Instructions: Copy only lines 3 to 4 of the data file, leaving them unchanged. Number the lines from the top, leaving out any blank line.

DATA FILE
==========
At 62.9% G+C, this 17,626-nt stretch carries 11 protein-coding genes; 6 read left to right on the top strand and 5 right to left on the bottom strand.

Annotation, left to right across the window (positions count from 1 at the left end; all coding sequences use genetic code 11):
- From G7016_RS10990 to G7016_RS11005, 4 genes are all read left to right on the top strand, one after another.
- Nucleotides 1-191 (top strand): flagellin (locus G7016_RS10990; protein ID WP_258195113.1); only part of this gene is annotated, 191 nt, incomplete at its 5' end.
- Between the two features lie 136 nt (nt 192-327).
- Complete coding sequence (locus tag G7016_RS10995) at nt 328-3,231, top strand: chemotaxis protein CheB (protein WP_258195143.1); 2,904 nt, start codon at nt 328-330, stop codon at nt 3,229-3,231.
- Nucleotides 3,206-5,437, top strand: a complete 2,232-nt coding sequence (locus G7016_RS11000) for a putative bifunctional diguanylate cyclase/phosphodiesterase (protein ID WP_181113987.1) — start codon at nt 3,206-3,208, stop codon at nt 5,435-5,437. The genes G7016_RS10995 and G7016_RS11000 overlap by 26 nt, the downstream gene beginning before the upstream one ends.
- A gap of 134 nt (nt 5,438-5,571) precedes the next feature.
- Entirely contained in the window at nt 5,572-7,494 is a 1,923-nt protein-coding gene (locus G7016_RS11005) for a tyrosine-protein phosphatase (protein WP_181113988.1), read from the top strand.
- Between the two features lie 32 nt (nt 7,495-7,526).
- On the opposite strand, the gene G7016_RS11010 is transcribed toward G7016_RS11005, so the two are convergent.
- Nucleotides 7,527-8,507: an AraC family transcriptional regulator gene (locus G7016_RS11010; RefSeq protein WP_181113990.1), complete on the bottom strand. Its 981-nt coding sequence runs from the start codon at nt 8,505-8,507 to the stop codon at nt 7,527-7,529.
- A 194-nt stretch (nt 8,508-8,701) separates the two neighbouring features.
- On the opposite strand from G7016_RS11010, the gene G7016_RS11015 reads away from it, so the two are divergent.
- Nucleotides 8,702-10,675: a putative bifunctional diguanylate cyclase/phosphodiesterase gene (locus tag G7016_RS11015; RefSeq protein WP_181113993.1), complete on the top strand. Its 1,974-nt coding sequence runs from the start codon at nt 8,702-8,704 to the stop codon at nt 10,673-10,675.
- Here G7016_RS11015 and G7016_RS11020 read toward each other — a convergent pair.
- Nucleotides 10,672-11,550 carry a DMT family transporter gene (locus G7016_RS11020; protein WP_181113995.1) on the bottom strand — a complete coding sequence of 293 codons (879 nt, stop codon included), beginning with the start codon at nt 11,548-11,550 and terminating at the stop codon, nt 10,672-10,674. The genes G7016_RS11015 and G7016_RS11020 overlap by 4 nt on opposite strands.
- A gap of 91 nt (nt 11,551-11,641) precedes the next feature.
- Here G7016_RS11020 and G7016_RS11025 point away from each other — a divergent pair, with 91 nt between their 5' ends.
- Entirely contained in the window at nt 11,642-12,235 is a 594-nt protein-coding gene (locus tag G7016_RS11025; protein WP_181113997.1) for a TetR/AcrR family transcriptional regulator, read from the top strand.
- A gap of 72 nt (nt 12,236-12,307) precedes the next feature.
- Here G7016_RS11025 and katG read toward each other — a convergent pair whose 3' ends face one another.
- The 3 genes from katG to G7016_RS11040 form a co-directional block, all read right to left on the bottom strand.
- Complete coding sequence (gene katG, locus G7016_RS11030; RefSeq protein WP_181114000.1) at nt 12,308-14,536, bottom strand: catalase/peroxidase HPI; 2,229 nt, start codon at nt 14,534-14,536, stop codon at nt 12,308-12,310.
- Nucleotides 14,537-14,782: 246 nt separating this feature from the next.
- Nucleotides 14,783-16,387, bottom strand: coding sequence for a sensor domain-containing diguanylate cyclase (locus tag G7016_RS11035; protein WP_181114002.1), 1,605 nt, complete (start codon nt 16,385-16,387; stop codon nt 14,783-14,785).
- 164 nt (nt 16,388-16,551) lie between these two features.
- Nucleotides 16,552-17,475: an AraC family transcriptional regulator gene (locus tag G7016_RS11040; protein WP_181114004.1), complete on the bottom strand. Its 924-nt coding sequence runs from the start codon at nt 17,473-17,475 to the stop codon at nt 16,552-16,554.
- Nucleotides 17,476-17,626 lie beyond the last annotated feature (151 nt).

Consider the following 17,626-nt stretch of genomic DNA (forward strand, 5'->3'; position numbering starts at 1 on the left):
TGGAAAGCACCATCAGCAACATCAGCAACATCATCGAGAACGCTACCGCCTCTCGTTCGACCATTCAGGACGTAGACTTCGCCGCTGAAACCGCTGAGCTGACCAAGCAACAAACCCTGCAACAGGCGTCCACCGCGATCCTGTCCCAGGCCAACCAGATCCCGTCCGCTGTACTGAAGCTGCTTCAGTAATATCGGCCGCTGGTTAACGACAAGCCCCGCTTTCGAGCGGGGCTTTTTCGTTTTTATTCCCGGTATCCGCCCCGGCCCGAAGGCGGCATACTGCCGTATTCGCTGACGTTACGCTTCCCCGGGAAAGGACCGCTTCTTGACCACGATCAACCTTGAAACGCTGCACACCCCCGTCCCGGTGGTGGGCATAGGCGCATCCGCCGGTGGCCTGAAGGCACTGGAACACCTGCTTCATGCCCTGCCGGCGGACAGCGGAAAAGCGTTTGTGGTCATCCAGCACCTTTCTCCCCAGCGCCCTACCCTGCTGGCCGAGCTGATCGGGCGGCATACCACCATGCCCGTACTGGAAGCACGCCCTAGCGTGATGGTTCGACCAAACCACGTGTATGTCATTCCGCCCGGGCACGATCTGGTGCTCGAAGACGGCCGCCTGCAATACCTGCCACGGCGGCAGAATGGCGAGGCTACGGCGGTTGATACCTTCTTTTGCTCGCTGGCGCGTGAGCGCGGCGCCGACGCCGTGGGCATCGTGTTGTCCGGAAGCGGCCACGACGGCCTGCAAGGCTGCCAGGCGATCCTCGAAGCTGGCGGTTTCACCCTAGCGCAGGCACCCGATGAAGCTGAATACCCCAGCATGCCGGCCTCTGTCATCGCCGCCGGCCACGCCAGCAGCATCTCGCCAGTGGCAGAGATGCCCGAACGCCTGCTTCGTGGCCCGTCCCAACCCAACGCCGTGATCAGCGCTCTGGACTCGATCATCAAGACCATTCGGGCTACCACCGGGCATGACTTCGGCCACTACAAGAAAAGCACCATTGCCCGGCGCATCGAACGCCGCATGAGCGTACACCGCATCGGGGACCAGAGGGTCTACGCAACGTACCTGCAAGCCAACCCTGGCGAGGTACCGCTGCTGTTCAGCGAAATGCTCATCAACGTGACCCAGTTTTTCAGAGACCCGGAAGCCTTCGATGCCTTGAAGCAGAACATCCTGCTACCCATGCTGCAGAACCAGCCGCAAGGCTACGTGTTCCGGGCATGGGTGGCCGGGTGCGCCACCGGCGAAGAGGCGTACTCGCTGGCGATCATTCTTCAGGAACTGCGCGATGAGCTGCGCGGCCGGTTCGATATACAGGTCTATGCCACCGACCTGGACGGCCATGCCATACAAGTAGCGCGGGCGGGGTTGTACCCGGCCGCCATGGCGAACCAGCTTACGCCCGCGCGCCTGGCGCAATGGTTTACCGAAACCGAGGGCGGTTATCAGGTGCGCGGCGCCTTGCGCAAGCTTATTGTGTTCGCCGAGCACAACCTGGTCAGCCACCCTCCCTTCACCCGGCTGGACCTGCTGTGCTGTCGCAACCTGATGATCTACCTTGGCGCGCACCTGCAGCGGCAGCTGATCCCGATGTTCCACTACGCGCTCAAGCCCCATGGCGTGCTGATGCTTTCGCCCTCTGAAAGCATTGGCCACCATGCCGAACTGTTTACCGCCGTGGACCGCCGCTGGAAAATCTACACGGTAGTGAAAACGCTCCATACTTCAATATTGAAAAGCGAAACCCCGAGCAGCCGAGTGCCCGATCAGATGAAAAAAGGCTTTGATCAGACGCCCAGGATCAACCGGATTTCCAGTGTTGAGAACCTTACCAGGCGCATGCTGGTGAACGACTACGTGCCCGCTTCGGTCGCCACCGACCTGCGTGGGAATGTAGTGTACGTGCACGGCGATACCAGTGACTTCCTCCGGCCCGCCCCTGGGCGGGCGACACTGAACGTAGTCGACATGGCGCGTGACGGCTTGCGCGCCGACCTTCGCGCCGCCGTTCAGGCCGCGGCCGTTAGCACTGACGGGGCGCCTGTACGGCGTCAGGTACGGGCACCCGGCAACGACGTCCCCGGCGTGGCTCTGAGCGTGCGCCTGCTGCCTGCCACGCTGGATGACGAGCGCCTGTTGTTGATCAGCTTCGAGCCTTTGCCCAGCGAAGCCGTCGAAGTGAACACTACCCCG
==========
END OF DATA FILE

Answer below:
- From G7016_RS10990 to G7016_RS11005, 4 genes are all read left to right on the top strand, one after another.
- Nucleotides 1-191 (top strand): flagellin (locus G7016_RS10990; protein ID WP_258195113.1); only part of this gene is annotated, 191 nt, incomplete at its 5' end.